Saturday, January 26, 2013

Persuasion: Wrapping it Up

"As she spoke, she felt that Captain Wentworth was looking at her; the consciousness of which vexed and embarrassed her, and made her regret that she had said so much, simple as it was."

I've had a marvelous time with this reread, but now it is time to wrap it up.  I never want the end to come, lovely though it is, because it's the anticipation and anguish that thrills me.  Endings are

A conversation between Mrs. Musgrove and Mrs. Croft about the preference of a short engagement to a long engagement made me stop and muse for a while.  I was engaged to be married for 8-9 months, and it was only that long because we had to graduate from high school before getting married (a stipulation put forth by the judge!)  We were an unusual case to say the least.  What is your own opinion about the length of an engagement?  Had a couple better go ahead and get married once they decide to do so?  Or had they better wait and make sure they are financially secure first?

"Place it before Anne."
(Find more photos at Molland's)
Jane Austen begins the last chapter of this book with a note about the moral of the story.  In an age where (as Anne herself mentions at Lyme) novels were expected to support the notion of morality and encourage one on the path of duty, she admits that her argument for love over prudence might be "bad morality to conclude with, though she also asserts that she believes it to "be truth."  One of the compelling things about the Regency Era is how pivotal it was in many ways, including women's role in society, and preference to the individual's desires over the status quo.

Reading it this time around made me realize even more that the reason I love this book is largely because of how closely I identify with Anne.  I just feel the whole book--feeling overlooked and undervalued, convincing yourself to accept your lot in life and giving in to other people's opinions, not fitting in with the 'norm' and wanting more out of life, etc.  Because I feel like that pretty much all the time, I never really know when it's important to stand up for myself.  Putting that on paper makes it sound a little silly to my ears, but there it is.  Again, I feel like Anne: regretting that I "said so much, simple as it was."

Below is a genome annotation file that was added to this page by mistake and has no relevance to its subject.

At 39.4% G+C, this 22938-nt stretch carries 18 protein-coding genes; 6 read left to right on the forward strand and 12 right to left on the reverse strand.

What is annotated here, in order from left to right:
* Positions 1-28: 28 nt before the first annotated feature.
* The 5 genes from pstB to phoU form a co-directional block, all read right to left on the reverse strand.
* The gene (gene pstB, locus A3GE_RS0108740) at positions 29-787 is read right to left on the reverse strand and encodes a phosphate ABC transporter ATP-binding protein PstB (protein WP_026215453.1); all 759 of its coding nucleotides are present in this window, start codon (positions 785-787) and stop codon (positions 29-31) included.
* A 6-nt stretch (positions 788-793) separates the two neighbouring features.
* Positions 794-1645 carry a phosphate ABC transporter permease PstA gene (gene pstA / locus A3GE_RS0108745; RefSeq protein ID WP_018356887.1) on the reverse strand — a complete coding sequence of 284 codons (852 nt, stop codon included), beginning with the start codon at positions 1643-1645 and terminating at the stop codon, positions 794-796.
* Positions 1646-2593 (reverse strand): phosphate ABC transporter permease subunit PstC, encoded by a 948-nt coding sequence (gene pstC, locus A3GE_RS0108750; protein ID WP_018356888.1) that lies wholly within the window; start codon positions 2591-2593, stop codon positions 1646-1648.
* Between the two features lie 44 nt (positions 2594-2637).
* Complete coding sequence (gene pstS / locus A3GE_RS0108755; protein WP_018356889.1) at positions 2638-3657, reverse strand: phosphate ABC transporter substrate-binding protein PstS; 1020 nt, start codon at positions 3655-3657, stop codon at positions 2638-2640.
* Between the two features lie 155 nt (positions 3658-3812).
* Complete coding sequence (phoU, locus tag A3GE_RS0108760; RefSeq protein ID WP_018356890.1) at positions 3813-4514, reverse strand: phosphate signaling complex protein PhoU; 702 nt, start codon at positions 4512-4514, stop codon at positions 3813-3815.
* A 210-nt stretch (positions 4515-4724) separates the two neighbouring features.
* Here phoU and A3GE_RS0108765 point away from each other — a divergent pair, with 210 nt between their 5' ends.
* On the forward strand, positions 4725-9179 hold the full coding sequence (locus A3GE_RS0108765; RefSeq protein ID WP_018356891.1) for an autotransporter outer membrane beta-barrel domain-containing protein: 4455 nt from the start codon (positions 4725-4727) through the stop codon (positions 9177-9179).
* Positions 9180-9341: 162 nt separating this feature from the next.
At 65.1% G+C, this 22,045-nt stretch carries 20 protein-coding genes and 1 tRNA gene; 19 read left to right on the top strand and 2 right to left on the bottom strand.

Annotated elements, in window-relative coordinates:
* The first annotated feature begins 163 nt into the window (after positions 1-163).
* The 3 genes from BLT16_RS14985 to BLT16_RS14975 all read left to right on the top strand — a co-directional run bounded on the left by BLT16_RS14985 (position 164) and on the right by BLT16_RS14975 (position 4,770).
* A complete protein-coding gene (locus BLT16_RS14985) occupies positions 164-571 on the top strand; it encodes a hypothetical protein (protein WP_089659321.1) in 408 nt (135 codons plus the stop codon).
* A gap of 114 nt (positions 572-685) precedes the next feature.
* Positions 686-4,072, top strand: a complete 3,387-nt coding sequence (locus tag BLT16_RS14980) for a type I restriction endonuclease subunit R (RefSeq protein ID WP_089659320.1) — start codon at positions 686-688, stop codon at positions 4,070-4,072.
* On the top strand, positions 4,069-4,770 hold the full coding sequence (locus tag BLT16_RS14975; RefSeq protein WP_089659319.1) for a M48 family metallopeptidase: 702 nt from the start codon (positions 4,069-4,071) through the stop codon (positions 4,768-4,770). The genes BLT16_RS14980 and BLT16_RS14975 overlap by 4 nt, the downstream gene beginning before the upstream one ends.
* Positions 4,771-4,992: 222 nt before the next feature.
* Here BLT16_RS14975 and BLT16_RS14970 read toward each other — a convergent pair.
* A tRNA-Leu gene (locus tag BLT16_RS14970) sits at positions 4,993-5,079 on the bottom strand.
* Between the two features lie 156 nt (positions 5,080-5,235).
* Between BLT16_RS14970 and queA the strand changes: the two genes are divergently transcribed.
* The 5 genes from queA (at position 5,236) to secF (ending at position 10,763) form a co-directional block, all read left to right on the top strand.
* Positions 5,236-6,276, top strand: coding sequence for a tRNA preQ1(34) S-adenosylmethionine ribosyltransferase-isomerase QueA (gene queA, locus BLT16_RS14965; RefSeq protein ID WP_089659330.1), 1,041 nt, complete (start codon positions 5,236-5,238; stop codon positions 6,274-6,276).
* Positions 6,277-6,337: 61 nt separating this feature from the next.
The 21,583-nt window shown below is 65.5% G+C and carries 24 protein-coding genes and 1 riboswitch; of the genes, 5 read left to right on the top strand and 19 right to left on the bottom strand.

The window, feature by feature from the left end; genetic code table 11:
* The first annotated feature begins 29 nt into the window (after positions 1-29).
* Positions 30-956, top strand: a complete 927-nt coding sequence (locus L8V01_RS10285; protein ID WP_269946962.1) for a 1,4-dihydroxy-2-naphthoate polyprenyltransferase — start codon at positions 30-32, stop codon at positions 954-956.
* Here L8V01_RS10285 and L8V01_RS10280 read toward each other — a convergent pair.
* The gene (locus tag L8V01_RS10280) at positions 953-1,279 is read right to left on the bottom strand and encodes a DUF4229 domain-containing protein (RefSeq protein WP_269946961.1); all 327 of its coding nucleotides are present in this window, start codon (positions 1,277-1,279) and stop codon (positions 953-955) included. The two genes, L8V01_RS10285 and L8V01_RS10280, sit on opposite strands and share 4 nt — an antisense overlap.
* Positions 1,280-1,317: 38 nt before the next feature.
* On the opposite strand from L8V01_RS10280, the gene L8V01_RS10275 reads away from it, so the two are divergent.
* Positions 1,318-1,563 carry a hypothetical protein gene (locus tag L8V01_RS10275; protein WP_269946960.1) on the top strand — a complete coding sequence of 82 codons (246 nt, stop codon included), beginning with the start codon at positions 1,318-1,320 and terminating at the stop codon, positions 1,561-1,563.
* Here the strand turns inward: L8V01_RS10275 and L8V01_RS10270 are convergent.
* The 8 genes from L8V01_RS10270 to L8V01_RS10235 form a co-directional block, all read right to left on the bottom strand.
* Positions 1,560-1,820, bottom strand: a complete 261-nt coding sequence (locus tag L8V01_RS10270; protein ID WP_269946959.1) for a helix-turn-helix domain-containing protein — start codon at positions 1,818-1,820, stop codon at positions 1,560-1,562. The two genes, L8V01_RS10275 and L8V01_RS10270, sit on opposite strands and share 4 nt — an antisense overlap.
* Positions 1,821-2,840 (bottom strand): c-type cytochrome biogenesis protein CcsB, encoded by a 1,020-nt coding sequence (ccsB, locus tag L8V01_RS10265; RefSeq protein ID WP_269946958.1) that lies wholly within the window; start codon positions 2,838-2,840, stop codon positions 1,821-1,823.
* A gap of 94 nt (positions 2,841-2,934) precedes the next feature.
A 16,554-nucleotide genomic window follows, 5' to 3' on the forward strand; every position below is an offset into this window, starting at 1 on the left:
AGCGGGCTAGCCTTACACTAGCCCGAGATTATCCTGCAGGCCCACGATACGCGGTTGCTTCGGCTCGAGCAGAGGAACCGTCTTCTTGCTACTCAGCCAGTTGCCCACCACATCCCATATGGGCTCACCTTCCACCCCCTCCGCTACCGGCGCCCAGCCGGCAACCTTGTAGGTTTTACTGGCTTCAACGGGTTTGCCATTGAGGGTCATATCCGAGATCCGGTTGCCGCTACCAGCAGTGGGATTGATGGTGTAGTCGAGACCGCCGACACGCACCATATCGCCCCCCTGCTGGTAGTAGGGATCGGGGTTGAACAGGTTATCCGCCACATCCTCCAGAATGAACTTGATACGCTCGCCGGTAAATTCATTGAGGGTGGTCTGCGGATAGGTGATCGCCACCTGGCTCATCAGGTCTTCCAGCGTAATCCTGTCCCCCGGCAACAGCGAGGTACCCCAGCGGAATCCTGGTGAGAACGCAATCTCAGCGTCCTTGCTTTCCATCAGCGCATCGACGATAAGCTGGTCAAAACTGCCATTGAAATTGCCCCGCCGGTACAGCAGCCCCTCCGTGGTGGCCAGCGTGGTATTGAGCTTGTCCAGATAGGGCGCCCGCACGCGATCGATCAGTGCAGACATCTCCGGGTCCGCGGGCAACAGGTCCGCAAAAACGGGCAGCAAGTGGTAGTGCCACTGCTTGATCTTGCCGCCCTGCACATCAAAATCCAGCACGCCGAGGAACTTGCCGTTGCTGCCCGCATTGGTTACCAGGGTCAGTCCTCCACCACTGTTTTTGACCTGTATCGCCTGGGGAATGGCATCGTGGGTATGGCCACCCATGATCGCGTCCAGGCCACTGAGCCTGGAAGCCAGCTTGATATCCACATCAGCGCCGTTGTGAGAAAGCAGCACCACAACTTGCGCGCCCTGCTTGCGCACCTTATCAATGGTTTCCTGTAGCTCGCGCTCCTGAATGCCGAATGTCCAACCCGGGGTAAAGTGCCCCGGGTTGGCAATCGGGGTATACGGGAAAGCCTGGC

This was my 3rd? 4th? time reading this book, and it never fails to disappoint me.  How could it when it makes me feel so understood?

If you wish to follow my whole journey through Persuasion, follow these links!


  1. I have this gorgeous copy of Persuasion (I'm collecting the Belknap annotated editions) but I've never read the book. It's my coworker's favorite book--not just favorite Austen, but favorite book, and what you've said about speaks to me.

    I'd forgotten that you'd married so young, so I'd be curious what *your* thoughts were about having to wait until graduation to get married.

    I myself had an engagement that was several months long, but I'd been with the fella for a few years.

    1. After experiencing this annotated edition and really enjoying it, I've decided to collect them as well. The Northanger Abbey one should be especially helpful and fun...I just have to be patient for them to be released (looks like one a year.)

      I really think that the length of the engagement depends on the couple, although I do think that one shouldn't draw it out simply to please other people. In my case, it was a very good & necessary thing that it was as long as it was, but I'm glad it wasn't any longer! I am told, however, that neither of us were very attentive friends to any one else that year! Oh well. :)

  2. Your love of this book comes straight through your posts. As your blogger friend I sit in awe of how you chose your life path so early on and created such a lovely family. And I mean serious awe. I would not have been successful at picking my life mate at 17.

    I never really know when it's important to stand up for myself.

    This can only come with age. The older I get, the more I realize that there are really precious few things for which I need to stand up for myself and the rest will sort itself out all on its own. I feel less and less inclined to defend my actions at my advanced age of 46.

    Didn't mean to get all philosophical on you... carry on.

    1. I enjoyed all your philosophy. :) I don't know how much credit I can take for how my life has turned husband and I both find it vital to keep God at our center, and I suspect most of the credit should be aimed in that direction! I do know that I looked at my wedding photos a few years after I'd gotten married (with a new wee one of my own) and was shocked by how young we'd been. I called my mom and asked her how on earth they'd been okay with it, and she just said that she knew I would have done it anyway so they might as well support us. Great momma. So, maybe that means that I was more sure of myself back then? I sure don't remember feeling like it...I have no idea!

  3. Motherhood makes us second guess where we never have before - right? Now those are great momma words that I can learn from as I try not micromanage my 15 year old son in his school choices. This is his life and I am only here to cheer him on and catch him when he falls. Much harder to practice in real life that I could have ever guessed.

  4. Oh yes and good job at keeping Him at the center.


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